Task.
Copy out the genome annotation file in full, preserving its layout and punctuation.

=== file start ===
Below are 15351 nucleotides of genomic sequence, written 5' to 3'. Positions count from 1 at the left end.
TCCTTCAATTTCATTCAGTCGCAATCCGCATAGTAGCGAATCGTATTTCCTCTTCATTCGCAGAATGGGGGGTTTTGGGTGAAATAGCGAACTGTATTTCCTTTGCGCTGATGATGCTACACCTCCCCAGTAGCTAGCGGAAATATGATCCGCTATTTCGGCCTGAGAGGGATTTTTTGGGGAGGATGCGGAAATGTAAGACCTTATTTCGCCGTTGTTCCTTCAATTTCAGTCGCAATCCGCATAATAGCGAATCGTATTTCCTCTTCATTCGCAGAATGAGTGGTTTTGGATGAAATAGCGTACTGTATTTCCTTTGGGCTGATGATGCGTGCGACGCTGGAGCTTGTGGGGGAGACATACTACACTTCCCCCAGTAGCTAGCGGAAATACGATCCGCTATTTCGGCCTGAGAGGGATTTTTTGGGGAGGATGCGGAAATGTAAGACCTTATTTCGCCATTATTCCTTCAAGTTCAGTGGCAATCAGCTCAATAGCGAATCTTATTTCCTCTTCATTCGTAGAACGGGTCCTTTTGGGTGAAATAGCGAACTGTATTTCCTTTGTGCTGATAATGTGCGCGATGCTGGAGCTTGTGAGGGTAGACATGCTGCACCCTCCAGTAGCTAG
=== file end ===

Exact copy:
Below are 15351 nucleotides of genomic sequence, written 5' to 3'. Positions count from 1 at the left end.
TCCTTCAATTTCATTCAGTCGCAATCCGCATAGTAGCGAATCGTATTTCCTCTTCATTCGCAGAATGGGGGGTTTTGGGTGAAATAGCGAACTGTATTTCCTTTGCGCTGATGATGCTACACCTCCCCAGTAGCTAGCGGAAATATGATCCGCTATTTCGGCCTGAGAGGGATTTTTTGGGGAGGATGCGGAAATGTAAGACCTTATTTCGCCGTTGTTCCTTCAATTTCAGTCGCAATCCGCATAATAGCGAATCGTATTTCCTCTTCATTCGCAGAATGAGTGGTTTTGGATGAAATAGCGTACTGTATTTCCTTTGGGCTGATGATGCGTGCGACGCTGGAGCTTGTGGGGGAGACATACTACACTTCCCCCAGTAGCTAGCGGAAATACGATCCGCTATTTCGGCCTGAGAGGGATTTTTTGGGGAGGATGCGGAAATGTAAGACCTTATTTCGCCATTATTCCTTCAAGTTCAGTGGCAATCAGCTCAATAGCGAATCTTATTTCCTCTTCATTCGTAGAACGGGTCCTTTTGGGTGAAATAGCGAACTGTATTTCCTTTGTGCTGATAATGTGCGCGATGCTGGAGCTTGTGAGGGTAGACATGCTGCACCCTCCAGTAGCTAG